Juvenile Idiopathic Arthritis
On the surface, Mason is a typical active 14-year-old 9th grader with interests in science, technology, literature and history. He is a member of his school rowing team, a member of a shooting team and a Boy Scout. But there is one thing that sets him apart; he is one of 300,000 children in the United States living with Juvenile Idiopathic Arthritis (JIA).
Mason was diagnosed at the age of 10, after nearly a year of doctor visits, blood tests, X-Rays, Ultrasounds, MRIs, steroid injections, and surgery. Like most kids with JIA, living with arthritis requires adaptation. This meant giving up two of his favorite sports, football and baseball, to protect his joints. Now, as a teenager, it means adapting his social life and school schedule to accommodate doctor visits, weekly injections - and their ill after-affects.
Children suffering from an arthritis flare up, may experience too much pain and inflammation to get out of bed, to walk to the breakfast table, to hold a pencil, or to button their school clothes. On these days going to school and carrying around a 20-lb backpack is unthinkable!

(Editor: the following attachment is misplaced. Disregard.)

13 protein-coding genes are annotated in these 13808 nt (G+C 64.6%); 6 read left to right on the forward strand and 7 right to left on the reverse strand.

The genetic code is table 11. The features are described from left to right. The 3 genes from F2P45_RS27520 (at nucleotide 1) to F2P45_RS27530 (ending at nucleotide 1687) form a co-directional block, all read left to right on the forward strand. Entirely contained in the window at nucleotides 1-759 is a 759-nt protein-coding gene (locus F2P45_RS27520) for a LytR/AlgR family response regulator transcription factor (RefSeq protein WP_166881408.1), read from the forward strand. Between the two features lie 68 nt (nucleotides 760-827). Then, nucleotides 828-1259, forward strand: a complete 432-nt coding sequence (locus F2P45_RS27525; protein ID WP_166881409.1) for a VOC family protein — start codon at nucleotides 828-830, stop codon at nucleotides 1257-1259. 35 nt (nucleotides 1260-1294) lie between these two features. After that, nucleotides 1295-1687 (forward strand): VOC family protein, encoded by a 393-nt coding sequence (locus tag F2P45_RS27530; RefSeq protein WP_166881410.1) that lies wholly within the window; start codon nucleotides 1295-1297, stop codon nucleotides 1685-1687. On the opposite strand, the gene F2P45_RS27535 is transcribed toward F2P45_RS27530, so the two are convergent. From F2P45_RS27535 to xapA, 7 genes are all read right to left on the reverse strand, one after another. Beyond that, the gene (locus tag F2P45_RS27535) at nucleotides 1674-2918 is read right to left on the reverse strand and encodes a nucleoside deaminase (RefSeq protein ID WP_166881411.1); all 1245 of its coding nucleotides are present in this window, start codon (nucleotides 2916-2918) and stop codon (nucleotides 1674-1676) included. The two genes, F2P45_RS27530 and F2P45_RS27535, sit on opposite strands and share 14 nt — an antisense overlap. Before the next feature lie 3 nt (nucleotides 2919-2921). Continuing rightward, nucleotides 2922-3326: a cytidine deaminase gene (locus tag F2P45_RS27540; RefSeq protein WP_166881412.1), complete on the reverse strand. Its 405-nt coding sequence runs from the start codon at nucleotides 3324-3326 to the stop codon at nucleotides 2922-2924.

Mason is fortunate to have access to medications that are helping control his arthritis and a team of expert pediatric rheumatologists at Texas Scottish Rite Hospital for Children. But with only 350 board certified pediatric rheumatologists in the U.S., only 25% of children with juvenile arthritis are getting the care they truly need. In addition, due to the limited choices and high cost of arthritis medications, many families simply cannot afford them or have run out of viable treatment options. For these reasons, Mason is a Junior Ambassador with the Arthritis Foundation, where he advocates for funding to expand research and scientific discovery in the area of arthritis, and to cultivate a new generation of pediatric rheumatologists.
“Please join me in my quest for remission! #MissionRemission” Mason Nothaft